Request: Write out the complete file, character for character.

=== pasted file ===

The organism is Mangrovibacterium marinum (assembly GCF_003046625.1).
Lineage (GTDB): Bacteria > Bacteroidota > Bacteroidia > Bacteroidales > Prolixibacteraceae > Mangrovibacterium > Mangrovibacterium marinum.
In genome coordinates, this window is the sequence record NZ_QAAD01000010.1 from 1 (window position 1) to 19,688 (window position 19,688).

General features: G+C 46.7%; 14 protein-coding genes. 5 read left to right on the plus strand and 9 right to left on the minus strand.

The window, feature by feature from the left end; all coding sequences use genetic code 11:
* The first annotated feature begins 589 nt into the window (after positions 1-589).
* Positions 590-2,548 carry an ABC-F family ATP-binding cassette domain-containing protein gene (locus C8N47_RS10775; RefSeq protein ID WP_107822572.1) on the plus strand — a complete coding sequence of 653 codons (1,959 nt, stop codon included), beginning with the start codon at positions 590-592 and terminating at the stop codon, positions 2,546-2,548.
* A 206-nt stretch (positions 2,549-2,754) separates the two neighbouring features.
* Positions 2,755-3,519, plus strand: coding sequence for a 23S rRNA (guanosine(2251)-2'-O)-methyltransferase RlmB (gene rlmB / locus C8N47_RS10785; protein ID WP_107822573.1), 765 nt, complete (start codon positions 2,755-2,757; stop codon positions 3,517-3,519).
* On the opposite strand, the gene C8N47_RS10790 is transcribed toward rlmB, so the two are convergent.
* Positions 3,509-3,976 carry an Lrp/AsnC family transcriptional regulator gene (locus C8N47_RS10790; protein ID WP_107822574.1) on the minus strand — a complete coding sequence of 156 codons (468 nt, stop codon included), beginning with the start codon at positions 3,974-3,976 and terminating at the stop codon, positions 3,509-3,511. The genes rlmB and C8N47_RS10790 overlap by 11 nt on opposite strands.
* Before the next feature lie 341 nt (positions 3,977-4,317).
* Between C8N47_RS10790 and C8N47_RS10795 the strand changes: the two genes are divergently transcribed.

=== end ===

The organism is Mangrovibacterium marinum (assembly GCF_003046625.1).
Lineage (GTDB): Bacteria > Bacteroidota > Bacteroidia > Bacteroidales > Prolixibacteraceae > Mangrovibacterium > Mangrovibacterium marinum.
In genome coordinates, this window is the sequence record NZ_QAAD01000010.1 from 1 (window position 1) to 19,688 (window position 19,688).

General features: G+C 46.7%; 14 protein-coding genes. 5 read left to right on the plus strand and 9 right to left on the minus strand.

The window, feature by feature from the left end; all coding sequences use genetic code 11:
* The first annotated feature begins 589 nt into the window (after positions 1-589).
* Positions 590-2,548 carry an ABC-F family ATP-binding cassette domain-containing protein gene (locus C8N47_RS10775; RefSeq protein ID WP_107822572.1) on the plus strand — a complete coding sequence of 653 codons (1,959 nt, stop codon included), beginning with the start codon at positions 590-592 and terminating at the stop codon, positions 2,546-2,548.
* A 206-nt stretch (positions 2,549-2,754) separates the two neighbouring features.
* Positions 2,755-3,519, plus strand: coding sequence for a 23S rRNA (guanosine(2251)-2'-O)-methyltransferase RlmB (gene rlmB / locus C8N47_RS10785; protein ID WP_107822573.1), 765 nt, complete (start codon positions 2,755-2,757; stop codon positions 3,517-3,519).
* On the opposite strand, the gene C8N47_RS10790 is transcribed toward rlmB, so the two are convergent.
* Positions 3,509-3,976 carry an Lrp/AsnC family transcriptional regulator gene (locus C8N47_RS10790; protein ID WP_107822574.1) on the minus strand — a complete coding sequence of 156 codons (468 nt, stop codon included), beginning with the start codon at positions 3,974-3,976 and terminating at the stop codon, positions 3,509-3,511. The genes rlmB and C8N47_RS10790 overlap by 11 nt on opposite strands.
* Before the next feature lie 341 nt (positions 3,977-4,317).
* Between C8N47_RS10790 and C8N47_RS10795 the strand changes: the two genes are divergently transcribed.